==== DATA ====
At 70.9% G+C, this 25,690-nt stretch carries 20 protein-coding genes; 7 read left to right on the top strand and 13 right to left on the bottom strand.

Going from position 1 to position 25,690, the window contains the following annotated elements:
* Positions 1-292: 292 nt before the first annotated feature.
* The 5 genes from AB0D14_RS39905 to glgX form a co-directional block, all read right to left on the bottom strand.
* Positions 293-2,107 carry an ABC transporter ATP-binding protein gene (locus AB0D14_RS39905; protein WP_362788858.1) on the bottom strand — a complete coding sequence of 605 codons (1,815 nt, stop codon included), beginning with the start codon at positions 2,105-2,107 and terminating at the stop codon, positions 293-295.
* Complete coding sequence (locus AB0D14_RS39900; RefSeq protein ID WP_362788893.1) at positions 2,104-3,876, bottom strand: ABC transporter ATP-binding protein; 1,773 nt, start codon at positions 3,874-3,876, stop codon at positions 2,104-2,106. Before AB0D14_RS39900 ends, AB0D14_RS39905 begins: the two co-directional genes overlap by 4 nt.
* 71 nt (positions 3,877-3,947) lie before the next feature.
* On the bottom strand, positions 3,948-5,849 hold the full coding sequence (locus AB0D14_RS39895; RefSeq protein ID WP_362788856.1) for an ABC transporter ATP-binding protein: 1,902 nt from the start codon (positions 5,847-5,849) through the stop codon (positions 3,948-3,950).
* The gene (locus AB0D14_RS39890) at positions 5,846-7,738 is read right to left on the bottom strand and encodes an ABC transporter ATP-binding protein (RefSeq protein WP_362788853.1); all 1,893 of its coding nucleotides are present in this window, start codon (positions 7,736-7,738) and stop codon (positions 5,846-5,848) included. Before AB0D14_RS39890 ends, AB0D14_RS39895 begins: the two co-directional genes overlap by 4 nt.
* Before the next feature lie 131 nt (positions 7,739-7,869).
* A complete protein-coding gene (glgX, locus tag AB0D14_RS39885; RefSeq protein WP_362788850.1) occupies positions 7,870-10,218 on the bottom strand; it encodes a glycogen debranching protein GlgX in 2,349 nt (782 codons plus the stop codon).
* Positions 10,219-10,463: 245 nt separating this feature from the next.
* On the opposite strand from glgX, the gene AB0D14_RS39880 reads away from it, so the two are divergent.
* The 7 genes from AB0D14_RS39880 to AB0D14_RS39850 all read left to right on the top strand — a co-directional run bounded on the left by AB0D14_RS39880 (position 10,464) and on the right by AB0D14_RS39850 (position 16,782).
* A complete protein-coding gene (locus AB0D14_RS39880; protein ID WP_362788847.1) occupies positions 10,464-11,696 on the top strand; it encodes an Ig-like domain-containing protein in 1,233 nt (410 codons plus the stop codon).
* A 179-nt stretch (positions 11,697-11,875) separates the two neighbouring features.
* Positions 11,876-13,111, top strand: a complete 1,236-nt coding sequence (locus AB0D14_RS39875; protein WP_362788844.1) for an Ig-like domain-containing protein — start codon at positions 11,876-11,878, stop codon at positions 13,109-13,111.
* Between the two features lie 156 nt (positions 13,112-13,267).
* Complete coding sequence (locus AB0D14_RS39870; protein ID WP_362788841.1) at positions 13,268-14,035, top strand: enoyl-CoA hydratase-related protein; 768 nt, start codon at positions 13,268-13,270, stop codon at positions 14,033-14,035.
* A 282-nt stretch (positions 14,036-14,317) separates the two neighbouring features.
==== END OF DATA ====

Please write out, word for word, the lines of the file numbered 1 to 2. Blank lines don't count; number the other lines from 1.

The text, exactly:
At 70.9% G+C, this 25,690-nt stretch carries 20 protein-coding genes; 7 read left to right on the top strand and 13 right to left on the bottom strand.

Going from position 1 to position 25,690, the window contains the following annotated elements: